Concomitantly, the urge to throttle people is rising. People who need throttling:
- Advisors who don't arrive.
- Advisors who arrive in the wrong session despite being explicitly told to check they have the right one.
- Advisors who ask me questions or egregiously commit advisor errors which are covered in great detail and LARGE! CAPITALS! in the handouts I give them. And the briefings. And the reminder emails. And the hotsheets. And the special sheet labelled COMMON ADVISOR ERRORS, PLEASE DON'T DO THIS!
- Students who stop me to ask questions when I'm rushing between venues.
- Students who stop me to ask questions and, when told "I'm sorry, I don't have time for that now", say "This will be really quick!" and ask it anyway. Usually at length.
- Students who stop me to be disgruntled because they are discovering that the rules do, in fact, apply to them and are not susceptible to "But I really, really want to!" as an argument.
- Students who are disgruntled because the rules apply to them and who demand I spend half an hour at a time inventing labyrinthine, complex and unlikely curriculum solutions to the problem, in the teeth of my warnings that their school subjects under-prepare them for these courses and there is a high chance that they will messily self-destruct.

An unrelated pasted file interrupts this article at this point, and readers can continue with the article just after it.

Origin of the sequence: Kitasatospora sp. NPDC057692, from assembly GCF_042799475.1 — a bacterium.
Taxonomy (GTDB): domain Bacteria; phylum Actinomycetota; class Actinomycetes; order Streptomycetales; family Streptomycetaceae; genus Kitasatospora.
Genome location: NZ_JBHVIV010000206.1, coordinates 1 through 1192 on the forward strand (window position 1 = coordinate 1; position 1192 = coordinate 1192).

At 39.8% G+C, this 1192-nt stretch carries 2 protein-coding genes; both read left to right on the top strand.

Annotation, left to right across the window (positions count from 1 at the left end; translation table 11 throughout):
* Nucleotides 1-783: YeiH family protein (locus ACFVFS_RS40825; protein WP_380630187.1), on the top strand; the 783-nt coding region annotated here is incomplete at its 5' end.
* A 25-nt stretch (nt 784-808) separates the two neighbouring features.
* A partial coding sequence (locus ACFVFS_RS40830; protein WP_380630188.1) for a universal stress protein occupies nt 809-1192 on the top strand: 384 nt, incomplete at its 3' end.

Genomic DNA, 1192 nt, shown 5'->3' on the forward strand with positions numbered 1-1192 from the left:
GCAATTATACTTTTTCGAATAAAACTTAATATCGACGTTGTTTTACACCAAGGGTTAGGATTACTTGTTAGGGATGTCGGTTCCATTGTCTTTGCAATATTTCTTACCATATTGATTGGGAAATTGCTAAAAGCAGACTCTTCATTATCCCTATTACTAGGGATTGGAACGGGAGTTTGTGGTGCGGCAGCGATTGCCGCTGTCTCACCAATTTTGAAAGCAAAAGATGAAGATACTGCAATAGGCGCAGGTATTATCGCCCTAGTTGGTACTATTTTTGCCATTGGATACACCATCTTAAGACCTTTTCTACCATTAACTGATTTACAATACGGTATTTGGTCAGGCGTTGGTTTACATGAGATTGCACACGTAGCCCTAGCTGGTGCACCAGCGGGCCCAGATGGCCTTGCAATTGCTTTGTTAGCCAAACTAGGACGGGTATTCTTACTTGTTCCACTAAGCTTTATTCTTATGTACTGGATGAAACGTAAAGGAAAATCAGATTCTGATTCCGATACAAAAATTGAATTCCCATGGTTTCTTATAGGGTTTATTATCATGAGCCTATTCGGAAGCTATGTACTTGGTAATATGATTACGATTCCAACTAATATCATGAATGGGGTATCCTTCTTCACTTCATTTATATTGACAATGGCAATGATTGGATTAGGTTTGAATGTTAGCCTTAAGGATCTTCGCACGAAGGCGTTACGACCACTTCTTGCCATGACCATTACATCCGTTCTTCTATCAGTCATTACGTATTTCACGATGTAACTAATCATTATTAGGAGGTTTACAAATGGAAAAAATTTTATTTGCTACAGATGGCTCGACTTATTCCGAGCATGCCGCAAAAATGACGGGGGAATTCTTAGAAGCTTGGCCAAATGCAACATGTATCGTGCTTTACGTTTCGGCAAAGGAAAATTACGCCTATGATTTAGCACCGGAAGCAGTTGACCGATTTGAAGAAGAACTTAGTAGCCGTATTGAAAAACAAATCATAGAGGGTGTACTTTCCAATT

- Students who are disgruntled enough about the rules applying to them that they escalate it all the way up to the Dean despite being told "No!" at every step.
- The inventor of the infernal combustion engine, and hence global warming, and hence the level of heat through which I have been trekking to the registration venue, which is four flights of stairs away in the sun. My knees hurt.
Fortunately, there's always Ursula Vernon. I have adopted her fat beaver forthwith. I need it on a button, stat.
And then, of course, at the moment of Maximum Homicidal Misanthropy, the desperate excluded student sits in my office for ten minutes of curriculum advice, and I sketch her a curriculum which more or less rescues her, and she looks at me starry-eyed, and says "You know, I always leave this office with my faith restored," and the lump in my throat throttles me rather than her and I drive home singing along to "Blue Jean" and feeling that maybe all is not lost.
(My subject line is not "Blue Jean", it's "Scary Monsters", because I absolutely was one until I wasn't.)